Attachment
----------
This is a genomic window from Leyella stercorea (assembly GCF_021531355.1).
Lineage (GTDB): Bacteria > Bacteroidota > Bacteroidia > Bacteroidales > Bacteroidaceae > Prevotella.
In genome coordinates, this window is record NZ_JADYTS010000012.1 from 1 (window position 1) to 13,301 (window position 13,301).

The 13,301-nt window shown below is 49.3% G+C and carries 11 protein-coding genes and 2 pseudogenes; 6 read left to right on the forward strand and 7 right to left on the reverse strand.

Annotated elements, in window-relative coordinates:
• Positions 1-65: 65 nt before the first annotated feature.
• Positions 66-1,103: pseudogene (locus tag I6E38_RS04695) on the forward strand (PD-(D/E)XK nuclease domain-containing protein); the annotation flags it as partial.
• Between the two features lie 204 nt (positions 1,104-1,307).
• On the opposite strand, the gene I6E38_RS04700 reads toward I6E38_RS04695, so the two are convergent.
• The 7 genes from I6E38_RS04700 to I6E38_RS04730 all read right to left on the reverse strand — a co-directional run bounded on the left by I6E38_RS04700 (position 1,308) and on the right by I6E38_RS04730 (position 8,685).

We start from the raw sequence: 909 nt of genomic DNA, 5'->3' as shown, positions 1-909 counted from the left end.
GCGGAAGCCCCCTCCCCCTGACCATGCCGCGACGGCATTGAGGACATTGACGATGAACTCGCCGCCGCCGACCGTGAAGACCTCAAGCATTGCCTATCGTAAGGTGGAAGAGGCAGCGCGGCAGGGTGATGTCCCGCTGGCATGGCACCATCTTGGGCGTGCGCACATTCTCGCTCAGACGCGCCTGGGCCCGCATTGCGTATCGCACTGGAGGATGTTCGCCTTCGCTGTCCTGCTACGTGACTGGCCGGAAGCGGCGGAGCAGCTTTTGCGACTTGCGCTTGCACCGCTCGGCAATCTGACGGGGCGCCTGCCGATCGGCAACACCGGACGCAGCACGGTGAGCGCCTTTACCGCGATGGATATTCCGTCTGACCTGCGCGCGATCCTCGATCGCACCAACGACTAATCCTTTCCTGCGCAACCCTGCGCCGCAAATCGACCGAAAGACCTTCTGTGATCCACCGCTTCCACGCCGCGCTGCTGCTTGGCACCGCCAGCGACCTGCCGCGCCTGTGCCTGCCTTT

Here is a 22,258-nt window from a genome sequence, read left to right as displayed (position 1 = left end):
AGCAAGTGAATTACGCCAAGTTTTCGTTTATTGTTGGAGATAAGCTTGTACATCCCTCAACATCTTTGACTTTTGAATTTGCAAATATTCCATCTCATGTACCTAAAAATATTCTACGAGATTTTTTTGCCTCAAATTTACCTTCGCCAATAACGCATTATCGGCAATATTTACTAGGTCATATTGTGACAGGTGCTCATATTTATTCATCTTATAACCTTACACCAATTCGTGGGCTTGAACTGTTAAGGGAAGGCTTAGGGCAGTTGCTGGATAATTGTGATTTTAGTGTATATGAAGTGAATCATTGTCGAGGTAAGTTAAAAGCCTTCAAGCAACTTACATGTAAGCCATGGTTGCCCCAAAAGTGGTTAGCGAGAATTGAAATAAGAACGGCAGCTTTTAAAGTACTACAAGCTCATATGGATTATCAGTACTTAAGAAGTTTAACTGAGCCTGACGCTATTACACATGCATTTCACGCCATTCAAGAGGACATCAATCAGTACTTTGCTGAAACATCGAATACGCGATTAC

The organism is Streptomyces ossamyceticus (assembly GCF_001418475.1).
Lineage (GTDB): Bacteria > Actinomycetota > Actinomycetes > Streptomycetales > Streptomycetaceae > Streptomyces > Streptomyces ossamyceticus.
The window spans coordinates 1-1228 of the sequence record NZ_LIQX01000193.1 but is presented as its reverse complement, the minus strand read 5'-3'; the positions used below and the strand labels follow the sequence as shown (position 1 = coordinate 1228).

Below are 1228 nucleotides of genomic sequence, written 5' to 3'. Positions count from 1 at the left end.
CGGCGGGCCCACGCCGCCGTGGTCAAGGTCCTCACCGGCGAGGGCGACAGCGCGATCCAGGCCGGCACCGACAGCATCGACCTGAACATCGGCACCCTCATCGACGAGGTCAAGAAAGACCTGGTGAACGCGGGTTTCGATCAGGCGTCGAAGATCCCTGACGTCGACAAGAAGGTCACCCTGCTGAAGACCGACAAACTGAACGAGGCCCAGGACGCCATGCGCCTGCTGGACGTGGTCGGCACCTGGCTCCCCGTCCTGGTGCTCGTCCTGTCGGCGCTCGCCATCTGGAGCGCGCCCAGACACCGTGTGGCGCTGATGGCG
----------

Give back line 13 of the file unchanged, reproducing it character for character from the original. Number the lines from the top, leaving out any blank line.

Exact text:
Here is a 22,258-nt window from a genome sequence, read left to right as displayed (position 1 = left end):